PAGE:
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Rugby players’ brains affected in single season, study suggests


A single season of professional rugby could be enough to cause a decline in a player’s blood flow to the brain and cognitive function, according to a study.

The research, reported by the BBC, also suggests that repetitive contact events, rather than only concussions, incurred through rugby caused the declines seen in the players.

Researchers from the University of South Wales followed a professional team playing in the United Rugby Championship over the course of a season, testing the players pre-season, mid-season and post-season.

The peer-reviewed study, which will be published on Wednesday in the Journal of Experimental Physiology, found that over the season the squad experienced reduced blood flow to the brain and cognitive function – the ability to reason, remember, formulate ideas and perform mental gymnastics.

And while previous research has focused predominantly on the incidence of concussion, there has been little investigation of the physiological toll of repetitive contact on the field.

Some studies suggest professional rugby players could be exposed to thousands of contact events each season. Increasingly, further research is beginning to show that it may not be concussions alone that may affect the brain, but the cumulative effect and volume of contact events as well.

The team behind the study said further research was needed on the long-term effects.

The issue of brain injury in the sport came under the spotlight last year when a group of former players sued the game’s authorities after being diagnosed with early-onset dementia, which they believe was caused during their rugby careers.

In a statement responding to the University of South Wales study, the sport’s governing body, World Rugby, said it welcomed further research. It added: “World Rugby recently committed to double our investment in player welfare and new concussion research and initiatives.”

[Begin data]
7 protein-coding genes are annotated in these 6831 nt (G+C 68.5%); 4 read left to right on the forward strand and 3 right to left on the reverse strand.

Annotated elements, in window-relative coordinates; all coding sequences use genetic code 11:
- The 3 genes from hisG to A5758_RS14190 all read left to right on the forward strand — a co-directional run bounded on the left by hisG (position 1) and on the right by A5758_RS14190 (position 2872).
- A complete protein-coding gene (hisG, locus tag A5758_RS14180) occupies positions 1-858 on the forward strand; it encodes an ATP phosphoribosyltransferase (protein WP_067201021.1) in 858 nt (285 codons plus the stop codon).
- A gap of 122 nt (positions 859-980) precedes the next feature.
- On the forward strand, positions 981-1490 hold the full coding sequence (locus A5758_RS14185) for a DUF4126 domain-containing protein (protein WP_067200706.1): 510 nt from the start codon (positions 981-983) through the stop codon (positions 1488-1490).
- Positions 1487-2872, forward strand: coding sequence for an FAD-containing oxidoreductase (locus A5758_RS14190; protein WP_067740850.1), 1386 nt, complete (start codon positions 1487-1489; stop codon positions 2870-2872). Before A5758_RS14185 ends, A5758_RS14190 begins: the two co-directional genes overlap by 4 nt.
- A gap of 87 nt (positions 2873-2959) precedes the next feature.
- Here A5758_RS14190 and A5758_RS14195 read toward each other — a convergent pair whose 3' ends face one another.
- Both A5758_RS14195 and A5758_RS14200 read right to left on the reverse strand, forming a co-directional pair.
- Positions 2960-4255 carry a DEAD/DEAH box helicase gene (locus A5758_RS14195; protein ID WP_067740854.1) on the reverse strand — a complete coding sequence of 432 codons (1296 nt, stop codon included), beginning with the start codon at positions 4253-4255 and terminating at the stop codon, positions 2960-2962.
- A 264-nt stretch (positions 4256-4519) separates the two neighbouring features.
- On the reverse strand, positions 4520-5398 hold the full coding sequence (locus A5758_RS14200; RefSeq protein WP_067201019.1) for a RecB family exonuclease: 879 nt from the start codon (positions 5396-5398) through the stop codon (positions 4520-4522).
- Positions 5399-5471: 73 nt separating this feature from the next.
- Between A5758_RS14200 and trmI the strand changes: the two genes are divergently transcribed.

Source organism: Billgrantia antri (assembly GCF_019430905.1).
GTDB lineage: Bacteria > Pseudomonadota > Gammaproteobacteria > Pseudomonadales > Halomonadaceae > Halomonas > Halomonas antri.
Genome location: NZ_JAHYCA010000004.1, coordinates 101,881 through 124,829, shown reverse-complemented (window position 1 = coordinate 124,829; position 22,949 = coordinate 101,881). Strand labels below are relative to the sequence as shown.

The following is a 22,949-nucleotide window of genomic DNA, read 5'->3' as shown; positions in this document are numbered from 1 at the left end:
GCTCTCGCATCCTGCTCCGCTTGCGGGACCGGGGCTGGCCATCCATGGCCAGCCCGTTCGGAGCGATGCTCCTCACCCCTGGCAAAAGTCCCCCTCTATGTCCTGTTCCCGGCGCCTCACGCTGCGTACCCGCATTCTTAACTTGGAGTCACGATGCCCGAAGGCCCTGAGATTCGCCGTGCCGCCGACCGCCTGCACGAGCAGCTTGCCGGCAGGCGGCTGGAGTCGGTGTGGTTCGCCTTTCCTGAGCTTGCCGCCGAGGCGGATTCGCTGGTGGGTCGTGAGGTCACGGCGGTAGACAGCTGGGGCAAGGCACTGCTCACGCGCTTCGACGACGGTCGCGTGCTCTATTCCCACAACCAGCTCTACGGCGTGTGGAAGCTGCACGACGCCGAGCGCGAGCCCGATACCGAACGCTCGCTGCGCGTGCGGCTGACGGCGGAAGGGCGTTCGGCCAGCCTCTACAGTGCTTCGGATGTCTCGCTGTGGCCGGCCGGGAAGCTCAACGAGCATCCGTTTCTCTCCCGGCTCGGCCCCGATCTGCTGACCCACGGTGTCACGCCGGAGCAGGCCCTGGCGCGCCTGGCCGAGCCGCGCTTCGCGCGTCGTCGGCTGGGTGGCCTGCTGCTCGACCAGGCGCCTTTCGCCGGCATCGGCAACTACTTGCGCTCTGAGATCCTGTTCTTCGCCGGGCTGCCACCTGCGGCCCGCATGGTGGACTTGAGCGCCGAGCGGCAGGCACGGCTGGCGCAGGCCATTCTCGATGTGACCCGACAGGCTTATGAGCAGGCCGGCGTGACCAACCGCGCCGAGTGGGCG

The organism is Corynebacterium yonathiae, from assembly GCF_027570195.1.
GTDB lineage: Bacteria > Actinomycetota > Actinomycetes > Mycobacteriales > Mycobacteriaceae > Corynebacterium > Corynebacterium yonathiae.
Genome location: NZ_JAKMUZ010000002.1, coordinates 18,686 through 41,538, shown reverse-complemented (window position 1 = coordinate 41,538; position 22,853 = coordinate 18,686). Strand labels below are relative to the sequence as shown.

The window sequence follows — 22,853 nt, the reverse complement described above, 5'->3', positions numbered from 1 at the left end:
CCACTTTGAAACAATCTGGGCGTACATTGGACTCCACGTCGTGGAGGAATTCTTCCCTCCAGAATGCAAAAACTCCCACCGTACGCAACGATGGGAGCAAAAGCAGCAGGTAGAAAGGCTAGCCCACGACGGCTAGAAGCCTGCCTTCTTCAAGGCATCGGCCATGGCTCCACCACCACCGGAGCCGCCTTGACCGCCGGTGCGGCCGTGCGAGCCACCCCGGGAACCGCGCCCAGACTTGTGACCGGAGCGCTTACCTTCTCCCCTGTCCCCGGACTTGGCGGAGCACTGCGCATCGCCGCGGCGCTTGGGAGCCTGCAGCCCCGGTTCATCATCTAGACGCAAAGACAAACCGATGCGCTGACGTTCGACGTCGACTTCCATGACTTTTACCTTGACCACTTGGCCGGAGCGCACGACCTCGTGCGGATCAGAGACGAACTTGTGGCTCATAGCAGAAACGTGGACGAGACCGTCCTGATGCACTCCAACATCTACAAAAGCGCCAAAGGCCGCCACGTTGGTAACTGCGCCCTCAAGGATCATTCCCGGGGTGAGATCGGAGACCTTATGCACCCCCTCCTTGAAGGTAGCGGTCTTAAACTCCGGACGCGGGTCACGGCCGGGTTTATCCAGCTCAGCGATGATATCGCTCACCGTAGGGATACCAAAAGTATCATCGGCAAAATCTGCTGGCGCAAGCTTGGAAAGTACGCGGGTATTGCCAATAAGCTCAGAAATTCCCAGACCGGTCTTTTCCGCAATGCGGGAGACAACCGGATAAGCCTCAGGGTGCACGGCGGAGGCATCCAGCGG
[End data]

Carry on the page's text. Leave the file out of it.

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Funded by the Royal Society Wolfson Research Fellowship, the research recorded six concussion incidents among the players that took part over the course of the year. Every player involved in the study recorded a decline in blood flow to the brain and cognitive function between pre- and post-season results.

Prof Damian Bailey, one of the authors of the study, said that even over a short period there was a greater decline in brain function. “And we’re assuming our baseline is a normal healthy baseline but many of these players have already had many years playing the game, so that baseline is probably still impaired,” he told the BBC.

The study also found a correlation between an increase in contact amount, playing position and rate of decline on the main measures tested. In forwards, who are involved in more contact, a greater degree of impairment was noticed, relative to backs.

Asked whether any comparison could be made between professional and grassroots level, Bailey told the BBC: “It’s difficult to say, but we don’t think why it would be terribly different,” adding that while professional players have less opportunity to recover, bigger physiques, and potentially bigger impacts as a result of contact, amateurs could have arguably poorer technique and be at risk as a result.

“We have every reason to believe that the damaging effects could be cumulative over time,” Bailey added. The team is also working on a similar study, comparing both current and retired players against a control group to determine whether there is a faster rate of decline in brain function in rugby players. They said further research was needed on the long-term effects of such a decline.

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